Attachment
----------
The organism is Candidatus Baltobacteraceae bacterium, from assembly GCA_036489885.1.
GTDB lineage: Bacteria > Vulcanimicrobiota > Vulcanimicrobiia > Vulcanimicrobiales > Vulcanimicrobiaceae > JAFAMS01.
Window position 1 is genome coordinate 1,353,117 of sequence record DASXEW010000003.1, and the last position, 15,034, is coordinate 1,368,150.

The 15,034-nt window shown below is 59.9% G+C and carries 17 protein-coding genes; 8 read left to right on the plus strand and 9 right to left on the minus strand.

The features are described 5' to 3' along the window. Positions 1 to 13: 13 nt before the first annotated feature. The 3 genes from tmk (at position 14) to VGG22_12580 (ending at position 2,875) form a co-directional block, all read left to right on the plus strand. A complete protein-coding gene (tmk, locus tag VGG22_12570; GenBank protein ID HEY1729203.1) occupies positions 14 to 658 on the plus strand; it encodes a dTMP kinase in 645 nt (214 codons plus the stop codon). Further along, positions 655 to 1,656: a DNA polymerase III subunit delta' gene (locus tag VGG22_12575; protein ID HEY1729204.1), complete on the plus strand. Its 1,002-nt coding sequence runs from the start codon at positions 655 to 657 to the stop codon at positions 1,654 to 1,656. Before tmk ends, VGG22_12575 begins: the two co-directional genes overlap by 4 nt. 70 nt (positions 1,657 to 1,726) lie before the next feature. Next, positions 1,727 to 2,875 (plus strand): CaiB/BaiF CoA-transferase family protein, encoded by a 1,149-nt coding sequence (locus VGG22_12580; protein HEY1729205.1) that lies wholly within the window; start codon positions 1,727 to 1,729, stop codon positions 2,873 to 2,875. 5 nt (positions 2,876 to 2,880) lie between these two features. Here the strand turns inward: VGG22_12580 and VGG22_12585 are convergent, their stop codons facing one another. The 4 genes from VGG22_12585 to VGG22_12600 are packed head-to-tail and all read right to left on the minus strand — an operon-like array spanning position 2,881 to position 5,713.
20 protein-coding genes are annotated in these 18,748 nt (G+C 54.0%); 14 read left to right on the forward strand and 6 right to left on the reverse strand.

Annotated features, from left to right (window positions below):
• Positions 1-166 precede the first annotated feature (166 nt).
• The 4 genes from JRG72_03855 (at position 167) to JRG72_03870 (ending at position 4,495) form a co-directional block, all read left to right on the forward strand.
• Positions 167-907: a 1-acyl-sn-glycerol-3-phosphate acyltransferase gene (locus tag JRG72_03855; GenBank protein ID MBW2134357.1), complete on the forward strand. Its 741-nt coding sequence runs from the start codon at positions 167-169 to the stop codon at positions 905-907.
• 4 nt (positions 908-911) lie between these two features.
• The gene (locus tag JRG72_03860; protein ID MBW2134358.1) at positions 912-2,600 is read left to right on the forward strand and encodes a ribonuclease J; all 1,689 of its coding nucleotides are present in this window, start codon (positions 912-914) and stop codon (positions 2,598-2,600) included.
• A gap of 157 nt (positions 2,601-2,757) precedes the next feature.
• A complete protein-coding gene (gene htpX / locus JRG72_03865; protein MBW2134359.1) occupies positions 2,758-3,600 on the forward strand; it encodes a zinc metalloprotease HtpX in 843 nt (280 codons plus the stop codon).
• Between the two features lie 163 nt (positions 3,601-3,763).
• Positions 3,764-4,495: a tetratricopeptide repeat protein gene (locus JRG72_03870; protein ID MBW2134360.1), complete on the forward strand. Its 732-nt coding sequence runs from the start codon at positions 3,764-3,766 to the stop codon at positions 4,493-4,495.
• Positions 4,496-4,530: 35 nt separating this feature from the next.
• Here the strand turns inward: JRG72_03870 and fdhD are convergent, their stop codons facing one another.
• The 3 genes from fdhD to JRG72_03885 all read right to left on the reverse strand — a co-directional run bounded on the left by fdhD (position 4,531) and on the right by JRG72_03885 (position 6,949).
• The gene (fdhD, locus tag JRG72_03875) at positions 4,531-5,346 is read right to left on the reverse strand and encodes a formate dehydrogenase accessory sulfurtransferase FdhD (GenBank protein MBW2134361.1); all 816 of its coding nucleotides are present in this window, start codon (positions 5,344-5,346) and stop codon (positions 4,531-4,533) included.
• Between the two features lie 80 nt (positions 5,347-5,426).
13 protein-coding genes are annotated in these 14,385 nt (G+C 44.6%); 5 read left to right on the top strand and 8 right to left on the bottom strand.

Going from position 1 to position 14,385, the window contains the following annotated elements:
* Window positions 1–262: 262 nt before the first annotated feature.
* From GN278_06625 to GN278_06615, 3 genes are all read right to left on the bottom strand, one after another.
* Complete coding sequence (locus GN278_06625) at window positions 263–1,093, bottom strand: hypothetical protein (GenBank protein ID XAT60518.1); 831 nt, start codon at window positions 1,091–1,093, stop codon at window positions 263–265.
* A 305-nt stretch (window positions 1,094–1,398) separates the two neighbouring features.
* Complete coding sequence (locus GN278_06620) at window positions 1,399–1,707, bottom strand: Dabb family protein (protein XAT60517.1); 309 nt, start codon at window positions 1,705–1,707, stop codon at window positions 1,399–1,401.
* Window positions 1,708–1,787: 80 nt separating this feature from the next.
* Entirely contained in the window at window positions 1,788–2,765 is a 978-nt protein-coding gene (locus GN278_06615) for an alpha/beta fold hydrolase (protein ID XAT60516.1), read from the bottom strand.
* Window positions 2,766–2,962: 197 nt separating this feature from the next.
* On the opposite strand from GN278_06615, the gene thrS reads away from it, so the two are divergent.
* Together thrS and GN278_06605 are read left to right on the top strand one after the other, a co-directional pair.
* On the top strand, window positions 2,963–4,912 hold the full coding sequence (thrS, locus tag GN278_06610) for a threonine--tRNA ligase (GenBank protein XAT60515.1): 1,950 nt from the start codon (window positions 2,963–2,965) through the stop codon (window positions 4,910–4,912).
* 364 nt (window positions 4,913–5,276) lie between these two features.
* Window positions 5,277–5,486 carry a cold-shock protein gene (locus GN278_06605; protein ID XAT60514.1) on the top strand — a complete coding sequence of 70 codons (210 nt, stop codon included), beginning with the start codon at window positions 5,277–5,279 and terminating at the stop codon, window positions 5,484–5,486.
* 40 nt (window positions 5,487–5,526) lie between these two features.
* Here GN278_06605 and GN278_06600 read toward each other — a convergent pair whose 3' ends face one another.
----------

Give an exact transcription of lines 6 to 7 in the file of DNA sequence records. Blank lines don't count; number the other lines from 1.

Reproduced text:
20 protein-coding genes are annotated in these 18,748 nt (G+C 54.0%); 14 read left to right on the forward strand and 6 right to left on the reverse strand.

Annotated features, from left to right (window positions below):